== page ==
Little Bite Left in ‘Pet Sematary: Bloodlines’

Prequel to Stephen King's classic starts strong but wastes Duchovny, Grier

Lyndsey Anderson Beer’s “Pet Sematary: Bloodlines” has an ambitious idea for a prequel and a rich atmosphere to carry it for a while.

It’s also worth noting that the film begins and ends with the iconic line “Sometimes Dead is Better.” When you have to hit that line twice, you know your horror prequel is working too hard to make the basics work.

Pet Sematary: Bloodlines | Official Trailer | Paramount+

The time is now 1969 and young Jud Crandall (Jackson White) is planning to leave Ludlow, Maine behind him for good. Jud and his girlfriend Norma (Natalie Alyn Lind) have made a point to tell everyone in town they’re joining the Peace Corps.

They only get a mile down the road (or, as this is Stephen King’s Maine, its pronounced “the rud”) when an auto accident stalls them. There’s also the reveal that a dog and local homeowner have been acting strangely since the reappearance of a son who served in the Vietnam war.

Lots of undead shenanigans follow.

Stephen King’s 1983 novel “Pet Sematary” was a big deal for me. It was the first thick novel of exceptional length I ever read. It also gave me nightmares that lasted for, well, probably years.

Updating W.W. Jacob’s “The Monkey’s Paw” to modern day and having a small child as the embodiment of evil shook me up. As a father, I still find that story so disturbing and fascinating.

The arrival of the 1989 film adaptation also kept me up at night. Director Mary Lambert didn’t water down King’s faithful screenplay – in fact, she made a hall of fame blockbuster, a cruel, unflinching horror film that never makes those scariest movies of all time lists but should.

Even the layered, wonderful turn by Fred Gwynne as Crandall (as the definitive east coast bumpkin) didn’t soften it. Lambert (who famously took over for George A. Romero) made a real freakshow that put most of the other mainstream horror movie offering of the 1980s to shame.

No such luck with the awful “Pet Sematary Two” (1992), which upped the gore, morbid humor and ghoulishness, but lost all of the heart and human center of the original.

Pet Sematary Two (1992) - Official Trailer

On the other hand, the 2019 “Pet Sematary” remake, directed by Kevin Kolsch and Dennis Widmyer, altered King’s third act (a controversial choice that irritated some fans of the novel) but hit just as hard as Lambert’s film.

The lead actors were better cast, though the debate continues over whether John Lithgow’s harder-edged spin on Crandall was as good as Gwynne’s far more moving take on the role (actually, the two gave different, equally valuable portrayals of a character that could have come across as a plot device in lesser hands).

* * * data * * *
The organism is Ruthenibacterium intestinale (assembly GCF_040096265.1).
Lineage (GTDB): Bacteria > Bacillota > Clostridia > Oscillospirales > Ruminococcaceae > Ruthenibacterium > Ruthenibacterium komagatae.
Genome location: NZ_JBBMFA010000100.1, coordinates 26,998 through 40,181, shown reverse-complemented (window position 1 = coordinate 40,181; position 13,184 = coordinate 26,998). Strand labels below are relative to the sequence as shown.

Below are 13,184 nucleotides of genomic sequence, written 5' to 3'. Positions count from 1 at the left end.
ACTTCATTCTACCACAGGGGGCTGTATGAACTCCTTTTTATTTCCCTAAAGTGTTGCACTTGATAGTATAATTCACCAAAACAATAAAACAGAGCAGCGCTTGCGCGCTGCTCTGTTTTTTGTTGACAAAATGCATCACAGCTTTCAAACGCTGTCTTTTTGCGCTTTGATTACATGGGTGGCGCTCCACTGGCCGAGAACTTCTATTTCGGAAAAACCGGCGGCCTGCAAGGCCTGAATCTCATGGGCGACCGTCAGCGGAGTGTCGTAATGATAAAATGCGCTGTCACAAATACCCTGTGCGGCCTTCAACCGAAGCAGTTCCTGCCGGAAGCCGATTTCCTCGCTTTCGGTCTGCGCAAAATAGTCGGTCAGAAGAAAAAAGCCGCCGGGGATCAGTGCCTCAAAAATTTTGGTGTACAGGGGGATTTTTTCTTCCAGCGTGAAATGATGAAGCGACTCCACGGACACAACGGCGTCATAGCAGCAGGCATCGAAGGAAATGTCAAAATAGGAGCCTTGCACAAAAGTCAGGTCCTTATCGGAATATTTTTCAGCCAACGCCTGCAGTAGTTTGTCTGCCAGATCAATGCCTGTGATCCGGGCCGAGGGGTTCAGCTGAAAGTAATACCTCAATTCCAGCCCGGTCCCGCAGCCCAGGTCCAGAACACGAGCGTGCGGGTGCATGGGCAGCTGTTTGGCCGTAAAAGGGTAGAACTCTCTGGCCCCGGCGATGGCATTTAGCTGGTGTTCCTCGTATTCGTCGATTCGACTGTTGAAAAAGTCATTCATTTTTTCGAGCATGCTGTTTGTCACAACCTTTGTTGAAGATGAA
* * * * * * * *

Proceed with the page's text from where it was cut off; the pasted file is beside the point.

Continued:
The 2019 “Pet Sematary,” alongside the 2017 “It: Chapter One” and the 2007 “The Mist,” are among the best, hardest hitting of the recent King film adaptations.

Making Crandall the lead of a “Pet Sematary” prequel was an inspired idea, except White is just serviceable in the role and you never get the feeling that this younger iteration will grow up to look like either Gwynne or Lithgow.

An edgy twist on Jud and Norma’s characters comes up in the recent “Pet Sematary” (and King’s novel) that this movie is presumably waiting to use in another prequel installment.

Setting the story during the early days of the Vietnam war and the Draft adds a true feeling of dread to the first act. So does the scene where Jud and Norma follow a seemingly possessed dog back to its home. Then we get to the first of several poorly staged animal attacks along with forced jump scares and sleepy performances.

Pet Sematary: Bloodlines | The Story's Origin | Paramount+

It’s puzzling to see Henry Thomas, Pam Grier, Samantha Mathis and David Duchovny in supporting turns, not only because of their stature but due to how their characters and performances are so much more interesting than the leads.

The feral, unhuman quality of those buried and reborn from the Pet Sematary were never more disturbing than in Lambert’s film. Since then, these verbally unkind zombies speak too often and do too much. Having adults turning adults into zombie creatures isn’t anywhere near as harrowing as having it done to a child, which is why the 1989 and 2019 “Pet Sematary” will likely never be matched in how shudder-inducing they are.

The best complement I can give Beer’s film is that, even as it stumbles, this is still worlds better than the vile, nearly unwatchable “Pet Sematary Two.” A few moments connect (like a sequence where a character is buried alive) but this what the late, great Denver movie critic Reggie McDaniel used to call a standard “stalk n’ slash/smash n’ bash.”

I suspect Reggie would agree with me that, once the initial adaptations become a movie franchise and ventured outside of the Creed family, the Pet Sematary follow ups lost their bite.

The real horror here is watching Thomas, Grier, Mathis and Duchovny get wasted in a horror yarn that uses them for exposition and little else.

Oh, the horror.

One and a half Stars

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